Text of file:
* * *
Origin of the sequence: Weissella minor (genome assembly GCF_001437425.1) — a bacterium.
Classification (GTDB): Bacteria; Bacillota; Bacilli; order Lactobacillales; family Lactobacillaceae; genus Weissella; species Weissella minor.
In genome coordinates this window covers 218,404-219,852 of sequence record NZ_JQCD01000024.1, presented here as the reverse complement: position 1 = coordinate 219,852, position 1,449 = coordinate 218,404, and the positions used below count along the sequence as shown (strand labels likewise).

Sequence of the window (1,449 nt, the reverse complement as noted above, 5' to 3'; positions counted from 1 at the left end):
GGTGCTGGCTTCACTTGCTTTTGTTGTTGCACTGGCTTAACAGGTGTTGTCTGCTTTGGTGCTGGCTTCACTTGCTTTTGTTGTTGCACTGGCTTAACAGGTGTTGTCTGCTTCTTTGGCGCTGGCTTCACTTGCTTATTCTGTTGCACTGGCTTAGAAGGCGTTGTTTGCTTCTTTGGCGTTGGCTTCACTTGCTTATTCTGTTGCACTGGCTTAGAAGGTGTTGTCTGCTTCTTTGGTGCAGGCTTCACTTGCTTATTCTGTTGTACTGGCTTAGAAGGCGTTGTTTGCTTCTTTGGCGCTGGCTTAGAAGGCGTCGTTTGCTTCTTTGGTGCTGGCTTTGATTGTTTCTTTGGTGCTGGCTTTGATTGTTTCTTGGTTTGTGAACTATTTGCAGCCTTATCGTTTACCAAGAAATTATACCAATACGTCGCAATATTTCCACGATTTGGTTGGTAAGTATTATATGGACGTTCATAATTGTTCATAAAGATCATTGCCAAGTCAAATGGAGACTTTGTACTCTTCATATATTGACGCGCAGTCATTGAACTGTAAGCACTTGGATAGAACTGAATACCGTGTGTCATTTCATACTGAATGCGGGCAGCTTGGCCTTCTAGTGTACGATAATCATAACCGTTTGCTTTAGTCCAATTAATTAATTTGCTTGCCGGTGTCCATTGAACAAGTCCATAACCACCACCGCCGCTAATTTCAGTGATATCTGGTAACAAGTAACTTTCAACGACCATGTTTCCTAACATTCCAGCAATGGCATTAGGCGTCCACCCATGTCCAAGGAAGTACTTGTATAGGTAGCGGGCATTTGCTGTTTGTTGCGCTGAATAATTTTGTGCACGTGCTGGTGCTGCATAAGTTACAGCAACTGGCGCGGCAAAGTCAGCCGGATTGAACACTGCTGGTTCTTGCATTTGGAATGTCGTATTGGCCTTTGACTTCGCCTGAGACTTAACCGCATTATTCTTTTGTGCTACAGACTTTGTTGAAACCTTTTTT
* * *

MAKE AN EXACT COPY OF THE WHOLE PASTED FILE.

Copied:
Origin of the sequence: Weissella minor (genome assembly GCF_001437425.1) — a bacterium.
Classification (GTDB): Bacteria; Bacillota; Bacilli; order Lactobacillales; family Lactobacillaceae; genus Weissella; species Weissella minor.
In genome coordinates this window covers 218,404-219,852 of sequence record NZ_JQCD01000024.1, presented here as the reverse complement: position 1 = coordinate 219,852, position 1,449 = coordinate 218,404, and the positions used below count along the sequence as shown (strand labels likewise).

Sequence of the window (1,449 nt, the reverse complement as noted above, 5' to 3'; positions counted from 1 at the left end):
GGTGCTGGCTTCACTTGCTTTTGTTGTTGCACTGGCTTAACAGGTGTTGTCTGCTTTGGTGCTGGCTTCACTTGCTTTTGTTGTTGCACTGGCTTAACAGGTGTTGTCTGCTTCTTTGGCGCTGGCTTCACTTGCTTATTCTGTTGCACTGGCTTAGAAGGCGTTGTTTGCTTCTTTGGCGTTGGCTTCACTTGCTTATTCTGTTGCACTGGCTTAGAAGGTGTTGTCTGCTTCTTTGGTGCAGGCTTCACTTGCTTATTCTGTTGTACTGGCTTAGAAGGCGTTGTTTGCTTCTTTGGCGCTGGCTTAGAAGGCGTCGTTTGCTTCTTTGGTGCTGGCTTTGATTGTTTCTTTGGTGCTGGCTTTGATTGTTTCTTGGTTTGTGAACTATTTGCAGCCTTATCGTTTACCAAGAAATTATACCAATACGTCGCAATATTTCCACGATTTGGTTGGTAAGTATTATATGGACGTTCATAATTGTTCATAAAGATCATTGCCAAGTCAAATGGAGACTTTGTACTCTTCATATATTGACGCGCAGTCATTGAACTGTAAGCACTTGGATAGAACTGAATACCGTGTGTCATTTCATACTGAATGCGGGCAGCTTGGCCTTCTAGTGTACGATAATCATAACCGTTTGCTTTAGTCCAATTAATTAATTTGCTTGCCGGTGTCCATTGAACAAGTCCATAACCACCACCGCCGCTAATTTCAGTGATATCTGGTAACAAGTAACTTTCAACGACCATGTTTCCTAACATTCCAGCAATGGCATTAGGCGTCCACCCATGTCCAAGGAAGTACTTGTATAGGTAGCGGGCATTTGCTGTTTGTTGCGCTGAATAATTTTGTGCACGTGCTGGTGCTGCATAAGTTACAGCAACTGGCGCGGCAAAGTCAGCCGGATTGAACACTGCTGGTTCTTGCATTTGGAATGTCGTATTGGCCTTTGACTTCGCCTGAGACTTAACCGCATTATTCTTTTGTGCTACAGACTTTGTTGAAACCTTTTTT